Lot 188 - 1990 Lister Jaguar XJS Mk. III (7 Litre) Twin Supercharger
|Sold - £83,768
- One of 25 Le Mans 7 litre Coupés produced
- Recent complete engine rebuild
- Cosmetic restoration
Lister is one of the most renowned names in sports car racing history and the Lister Jaguar, designed by Brian Lister, swept almost all before it during its first full racing season in 1957. From the early 1980's the name has also graced some of the world's fastest road cars and in 1989, with the culmination of six years of development work, the Lister Le Mans arrived on the supercar scene. Christened 'Le Mans' to celebrate Jaguar's success there in the late 1980's, the Lister totally transformed its Jaguar XJ-S base into a mega powerful 200mph supercar. The bored out 7.0 litre Jaguar engine produced a mighty 600bhp with an identical 600lbft of torque ensuring effortless acceleration in any gear. The basic XJ-S body was extensively modified with large alloy wheels, restyled rear buttresses and a plethora of ground hugging skirts, spoilers and superb Lister Recaro leather interior. For those who felt the standard V12 Jaguar engine a bit insipid, Lister added a comprehensive tuning package. The fuel injection was modified with four additional injectors and throttle bodies. The engine management system was tweaked, the heads gas flowed with larger valves fitted and to take the power the crankshaft was nitride; whilst Cosworth con-rods carried special forged pistons. New bearings and a modified oil system were also deemed necessary in order to reliably deliver the 604bhp that it could now produce. Clearly the suspension and braking were going to need some attention; and this they duly got.
According to Lister factory chassis records, this XJS is one of only 25 Mk. III 7.0 litre coupés produced. Lister number #081LJ was supplied new in the UK as a standard 1990 XJS and converted by the Lister factory to 6.0 litre Mk. III specification. In March 1992 it was returned to the factory where it received the full upgrade to the 7.0 litre ‘Le Mans’ Spec. The large history file contains invoices for the engine work, the Getrag 6-speed gearbox, twin superchargers and work to complete the conversion; total amount for this alone cost £77,000. Also included are invoices, receipts and MoT’s which substantiate the history and the total mileage of 47,200 miles from new. In 2012 a large number of recommissioning jobs were completed by David Marks, a respected engineer within the Jaguar Club circle and in January 2015 #081LJ was road-tested by Ross Alkureishi of Classic Cars Magazine who stated: “Say hello to the biggest, baddest Jaguar on the planet – not even the XJ220 comes close in terms of sheer brute force… At 3000rpm the twin superchargers kick in fully, the rear squats down, the nose rises and you’re hurtled forward as the instant torque arrives with a visceral ferocity.” The car was purchased by a private collector in 2016 who set about renovating the car to its former glory which included a full engine rebuild started in 2019 and completed in 2020, the car was then sent for a complete respray in the original colour blue which was finished just six months ago and the cream, leather Recaro interior has just been reconnolised. Since the engine rebuild the car has covered 500 miles. Supplied with #081LJ is the UK V5C registration document, an MoT which expires in March 2022 and the large history file. This is a seriously quick, powerful, no holds barred sort of a motor car.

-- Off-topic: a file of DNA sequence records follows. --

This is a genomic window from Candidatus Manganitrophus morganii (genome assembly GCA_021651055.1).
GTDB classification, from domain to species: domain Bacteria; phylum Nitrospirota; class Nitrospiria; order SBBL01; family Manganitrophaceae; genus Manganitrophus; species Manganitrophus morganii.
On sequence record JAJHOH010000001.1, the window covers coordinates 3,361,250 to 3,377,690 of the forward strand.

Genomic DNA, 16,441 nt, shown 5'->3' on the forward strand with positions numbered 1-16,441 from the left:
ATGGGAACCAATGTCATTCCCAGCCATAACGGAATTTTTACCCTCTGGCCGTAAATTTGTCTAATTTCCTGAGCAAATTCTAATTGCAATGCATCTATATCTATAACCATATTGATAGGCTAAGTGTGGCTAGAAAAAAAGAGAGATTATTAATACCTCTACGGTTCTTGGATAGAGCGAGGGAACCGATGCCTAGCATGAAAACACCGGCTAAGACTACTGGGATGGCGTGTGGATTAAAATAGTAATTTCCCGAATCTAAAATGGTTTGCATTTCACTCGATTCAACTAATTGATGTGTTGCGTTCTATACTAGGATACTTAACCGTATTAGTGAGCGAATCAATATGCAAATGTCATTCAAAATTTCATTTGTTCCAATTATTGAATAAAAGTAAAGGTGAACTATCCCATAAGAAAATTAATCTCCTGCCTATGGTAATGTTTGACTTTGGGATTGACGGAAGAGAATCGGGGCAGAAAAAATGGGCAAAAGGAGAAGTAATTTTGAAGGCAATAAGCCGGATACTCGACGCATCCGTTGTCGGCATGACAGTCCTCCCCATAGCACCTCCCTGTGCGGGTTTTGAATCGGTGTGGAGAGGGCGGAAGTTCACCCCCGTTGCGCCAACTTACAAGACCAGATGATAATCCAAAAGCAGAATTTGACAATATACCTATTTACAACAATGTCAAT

Interested parties should note that this Lister Jaguar was built as a six litre Mk. III in 1990 and returned to the Lister factory in 1992 and upgraded to seven litres with bi-superchargers ‘Le Mans’ specification.
Interested parties should satisfy themselves as to the description and condition of each Lot prior to the sale. Accordingly, buyers are on notice that each vehicle is offered ‘as is/as seen’ subject to the Terms and Conditions for the auction. All registration numbers, engine and chassis details are sourced from registration documents provided to Historics by the client or representative or HPI checks and buyers are to satisfy themselves as to the accuracy of these details. Buyers are advised to inspect the vehicle in person or use a professional to carry out this service. Historics will not entertain disputes over descriptions.